Another thing I discussed with SanDisk was the obstacles for higher SSD adoption rate. While there is growth, the attach rate in the consumer space is still fairly modest and will remain as such for the next few years at least. Price is obviously one of the most important factors as hard drives are still an order of magnitude cheaper when measured in price per gigabyte, but I'm not sure if absolute price and capacity are the only hurdles anymore. I mean, 256GB is more than sufficient for the majority of users – especially now that we live in the era of Netflix and Spotify – and at ~$100 it's fairly affordable, so I think we have reached a point where the price is no longer the barrier preventing users from upgrading to SSDs.

This is actually the part where we ask for your, our readers, help. What is it that we or manufacturers like SanDisk could do to boost the SSD penetration in the market? Would live demonstrations at malls and other public places help? Or upgrade programs where you could take your PC to a store and they would do the upgrade there for you? Let us know your ideas in the comment section below and I'll make sure to bring them up with SanDisk and other SSD manufacturers. Remember that we are talking about the masses here, so think about your parents for instance – what would it take for them or other people who are not very comfortable around computers to upgrade their PCs with an SSD?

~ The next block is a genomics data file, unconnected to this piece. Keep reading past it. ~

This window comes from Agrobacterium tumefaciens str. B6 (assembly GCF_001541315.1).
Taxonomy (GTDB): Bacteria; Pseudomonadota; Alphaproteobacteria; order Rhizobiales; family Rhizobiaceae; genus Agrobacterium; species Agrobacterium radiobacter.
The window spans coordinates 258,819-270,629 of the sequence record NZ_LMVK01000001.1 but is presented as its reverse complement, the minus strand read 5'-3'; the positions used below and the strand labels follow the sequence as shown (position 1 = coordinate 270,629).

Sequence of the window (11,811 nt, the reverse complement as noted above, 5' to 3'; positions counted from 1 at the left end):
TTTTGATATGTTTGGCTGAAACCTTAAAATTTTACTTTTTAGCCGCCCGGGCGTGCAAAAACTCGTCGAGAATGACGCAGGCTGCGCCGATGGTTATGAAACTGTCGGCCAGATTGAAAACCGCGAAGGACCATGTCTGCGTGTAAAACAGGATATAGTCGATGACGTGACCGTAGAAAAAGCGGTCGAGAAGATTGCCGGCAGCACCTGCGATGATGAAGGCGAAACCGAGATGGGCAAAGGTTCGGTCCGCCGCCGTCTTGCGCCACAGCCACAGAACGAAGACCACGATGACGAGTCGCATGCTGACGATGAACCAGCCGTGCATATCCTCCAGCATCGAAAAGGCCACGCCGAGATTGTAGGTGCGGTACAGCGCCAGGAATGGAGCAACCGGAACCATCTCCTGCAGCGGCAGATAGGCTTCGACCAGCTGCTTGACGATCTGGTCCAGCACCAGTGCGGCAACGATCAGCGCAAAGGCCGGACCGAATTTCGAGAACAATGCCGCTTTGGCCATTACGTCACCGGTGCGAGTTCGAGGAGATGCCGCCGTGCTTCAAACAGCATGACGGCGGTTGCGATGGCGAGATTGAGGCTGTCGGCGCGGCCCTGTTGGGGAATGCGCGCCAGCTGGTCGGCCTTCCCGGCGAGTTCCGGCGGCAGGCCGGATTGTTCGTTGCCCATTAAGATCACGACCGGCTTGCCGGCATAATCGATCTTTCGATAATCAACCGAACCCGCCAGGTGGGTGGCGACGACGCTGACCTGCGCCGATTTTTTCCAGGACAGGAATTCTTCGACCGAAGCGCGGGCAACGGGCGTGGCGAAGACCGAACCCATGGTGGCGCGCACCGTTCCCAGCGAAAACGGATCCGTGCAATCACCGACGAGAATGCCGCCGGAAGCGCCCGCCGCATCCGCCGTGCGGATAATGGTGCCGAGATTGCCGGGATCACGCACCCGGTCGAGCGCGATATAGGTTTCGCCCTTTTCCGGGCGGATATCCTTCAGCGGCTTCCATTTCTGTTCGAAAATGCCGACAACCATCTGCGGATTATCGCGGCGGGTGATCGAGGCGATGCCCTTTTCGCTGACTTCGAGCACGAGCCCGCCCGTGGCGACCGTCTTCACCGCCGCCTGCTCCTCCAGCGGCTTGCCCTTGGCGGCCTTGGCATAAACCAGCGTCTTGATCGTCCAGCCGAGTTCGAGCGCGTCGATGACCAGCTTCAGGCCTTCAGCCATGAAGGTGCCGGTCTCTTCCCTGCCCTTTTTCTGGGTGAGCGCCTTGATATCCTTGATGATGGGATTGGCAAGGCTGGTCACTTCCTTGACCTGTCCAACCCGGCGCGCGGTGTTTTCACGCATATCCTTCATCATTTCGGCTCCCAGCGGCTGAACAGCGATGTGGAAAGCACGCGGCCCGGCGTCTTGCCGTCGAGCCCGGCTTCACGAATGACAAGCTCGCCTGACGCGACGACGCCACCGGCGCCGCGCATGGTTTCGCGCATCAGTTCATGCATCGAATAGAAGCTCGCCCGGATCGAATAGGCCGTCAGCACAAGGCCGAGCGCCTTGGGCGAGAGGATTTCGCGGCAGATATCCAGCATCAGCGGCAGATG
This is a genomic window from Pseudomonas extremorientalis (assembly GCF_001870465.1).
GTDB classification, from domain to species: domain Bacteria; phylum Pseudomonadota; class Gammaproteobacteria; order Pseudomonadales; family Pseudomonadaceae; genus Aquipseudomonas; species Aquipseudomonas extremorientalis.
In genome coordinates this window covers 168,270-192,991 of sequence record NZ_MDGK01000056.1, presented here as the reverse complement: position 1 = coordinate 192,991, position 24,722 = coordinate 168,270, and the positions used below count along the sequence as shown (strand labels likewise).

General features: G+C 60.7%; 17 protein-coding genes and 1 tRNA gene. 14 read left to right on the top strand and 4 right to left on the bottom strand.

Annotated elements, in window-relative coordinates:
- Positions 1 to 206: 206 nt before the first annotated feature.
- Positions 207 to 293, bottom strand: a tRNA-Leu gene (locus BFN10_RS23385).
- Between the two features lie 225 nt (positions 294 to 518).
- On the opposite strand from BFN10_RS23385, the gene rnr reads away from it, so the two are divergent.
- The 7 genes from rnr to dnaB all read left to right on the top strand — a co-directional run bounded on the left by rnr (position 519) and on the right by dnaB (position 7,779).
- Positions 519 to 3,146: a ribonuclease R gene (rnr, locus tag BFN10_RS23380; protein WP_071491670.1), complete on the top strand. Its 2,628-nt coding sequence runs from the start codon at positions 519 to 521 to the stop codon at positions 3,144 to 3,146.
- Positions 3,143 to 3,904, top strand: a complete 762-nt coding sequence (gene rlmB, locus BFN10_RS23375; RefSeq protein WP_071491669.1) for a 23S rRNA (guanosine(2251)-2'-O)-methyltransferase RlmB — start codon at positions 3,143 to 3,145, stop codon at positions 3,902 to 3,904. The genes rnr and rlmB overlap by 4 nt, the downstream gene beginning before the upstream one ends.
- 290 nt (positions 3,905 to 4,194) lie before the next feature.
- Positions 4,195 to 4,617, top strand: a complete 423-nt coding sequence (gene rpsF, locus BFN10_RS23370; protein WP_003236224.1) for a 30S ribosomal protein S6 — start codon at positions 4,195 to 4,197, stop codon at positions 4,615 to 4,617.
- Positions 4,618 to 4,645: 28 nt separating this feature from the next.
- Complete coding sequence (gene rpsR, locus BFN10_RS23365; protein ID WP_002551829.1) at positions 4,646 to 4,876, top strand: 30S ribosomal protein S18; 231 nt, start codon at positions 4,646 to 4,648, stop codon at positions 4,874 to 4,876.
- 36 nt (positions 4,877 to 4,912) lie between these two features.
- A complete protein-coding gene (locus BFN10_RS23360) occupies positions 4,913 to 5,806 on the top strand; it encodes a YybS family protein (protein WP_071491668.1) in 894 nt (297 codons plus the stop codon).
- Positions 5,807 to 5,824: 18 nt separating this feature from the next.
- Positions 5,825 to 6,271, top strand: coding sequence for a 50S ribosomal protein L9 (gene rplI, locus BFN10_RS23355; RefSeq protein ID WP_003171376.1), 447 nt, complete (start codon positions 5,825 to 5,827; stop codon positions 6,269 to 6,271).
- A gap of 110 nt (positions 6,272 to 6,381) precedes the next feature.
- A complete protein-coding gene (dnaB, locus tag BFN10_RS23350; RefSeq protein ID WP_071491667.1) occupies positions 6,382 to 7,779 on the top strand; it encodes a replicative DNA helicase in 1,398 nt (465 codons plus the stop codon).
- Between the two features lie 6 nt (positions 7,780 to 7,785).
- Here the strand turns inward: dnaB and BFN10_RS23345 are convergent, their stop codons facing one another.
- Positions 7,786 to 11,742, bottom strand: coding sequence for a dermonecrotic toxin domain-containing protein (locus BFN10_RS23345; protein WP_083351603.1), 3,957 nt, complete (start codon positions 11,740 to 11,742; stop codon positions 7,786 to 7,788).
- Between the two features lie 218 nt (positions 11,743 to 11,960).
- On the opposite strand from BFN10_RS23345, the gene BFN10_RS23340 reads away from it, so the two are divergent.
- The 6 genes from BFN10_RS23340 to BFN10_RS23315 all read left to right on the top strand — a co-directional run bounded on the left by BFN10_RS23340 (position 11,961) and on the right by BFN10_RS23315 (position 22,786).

The one huge problem is of course the PC OEMs and convincing them to adopt SSDs for mainstream laptops. The race to the bottom practically killed the profits in the PC industry, which is why most of the mainstream (~$400-600) laptops have such a bad user experience (low-res TN panels, cheap plastic chassis, etc...). With already razor thin margins, the OEMs are very hesitant about increasing the BOMs and taking the risk of cutting their already-near-zero margins with SSDs. I know SanDisk and other SSD OEMs have tried to lobby SSDs to the PC OEMs as much as possible, but anything that adds cost gets a highly negative response from the PC OEMs.

The Enterprise & Final Words
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  • mojoxer - Friday, December 5, 2014 - link